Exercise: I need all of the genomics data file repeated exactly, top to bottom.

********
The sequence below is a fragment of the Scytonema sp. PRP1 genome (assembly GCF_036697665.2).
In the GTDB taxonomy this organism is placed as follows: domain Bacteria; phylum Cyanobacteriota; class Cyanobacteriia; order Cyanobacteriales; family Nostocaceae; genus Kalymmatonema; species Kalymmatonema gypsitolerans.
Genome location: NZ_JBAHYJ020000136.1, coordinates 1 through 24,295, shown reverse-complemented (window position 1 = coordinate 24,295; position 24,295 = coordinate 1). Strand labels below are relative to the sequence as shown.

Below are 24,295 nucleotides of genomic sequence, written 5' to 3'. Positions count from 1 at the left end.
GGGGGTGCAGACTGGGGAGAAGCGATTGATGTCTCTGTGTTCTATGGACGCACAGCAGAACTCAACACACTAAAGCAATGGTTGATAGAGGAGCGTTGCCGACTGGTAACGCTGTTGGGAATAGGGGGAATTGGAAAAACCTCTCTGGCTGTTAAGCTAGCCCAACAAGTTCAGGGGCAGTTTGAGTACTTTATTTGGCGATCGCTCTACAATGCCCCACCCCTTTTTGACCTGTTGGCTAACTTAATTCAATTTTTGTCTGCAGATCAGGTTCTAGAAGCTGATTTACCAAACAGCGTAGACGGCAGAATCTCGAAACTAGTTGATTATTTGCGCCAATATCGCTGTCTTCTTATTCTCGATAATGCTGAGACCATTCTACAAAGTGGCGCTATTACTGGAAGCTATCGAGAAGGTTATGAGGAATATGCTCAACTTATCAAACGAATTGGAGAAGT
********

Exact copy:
The sequence below is a fragment of the Scytonema sp. PRP1 genome (assembly GCF_036697665.2).
In the GTDB taxonomy this organism is placed as follows: domain Bacteria; phylum Cyanobacteriota; class Cyanobacteriia; order Cyanobacteriales; family Nostocaceae; genus Kalymmatonema; species Kalymmatonema gypsitolerans.
Genome location: NZ_JBAHYJ020000136.1, coordinates 1 through 24,295, shown reverse-complemented (window position 1 = coordinate 24,295; position 24,295 = coordinate 1). Strand labels below are relative to the sequence as shown.

Below are 24,295 nucleotides of genomic sequence, written 5' to 3'. Positions count from 1 at the left end.
GGGGGTGCAGACTGGGGAGAAGCGATTGATGTCTCTGTGTTCTATGGACGCACAGCAGAACTCAACACACTAAAGCAATGGTTGATAGAGGAGCGTTGCCGACTGGTAACGCTGTTGGGAATAGGGGGAATTGGAAAAACCTCTCTGGCTGTTAAGCTAGCCCAACAAGTTCAGGGGCAGTTTGAGTACTTTATTTGGCGATCGCTCTACAATGCCCCACCCCTTTTTGACCTGTTGGCTAACTTAATTCAATTTTTGTCTGCAGATCAGGTTCTAGAAGCTGATTTACCAAACAGCGTAGACGGCAGAATCTCGAAACTAGTTGATTATTTGCGCCAATATCGCTGTCTTCTTATTCTCGATAATGCTGAGACCATTCTACAAAGTGGCGCTATTACTGGAAGCTATCGAGAAGGTTATGAGGAATATGCTCAACTTATCAAACGAATTGGAGAAGT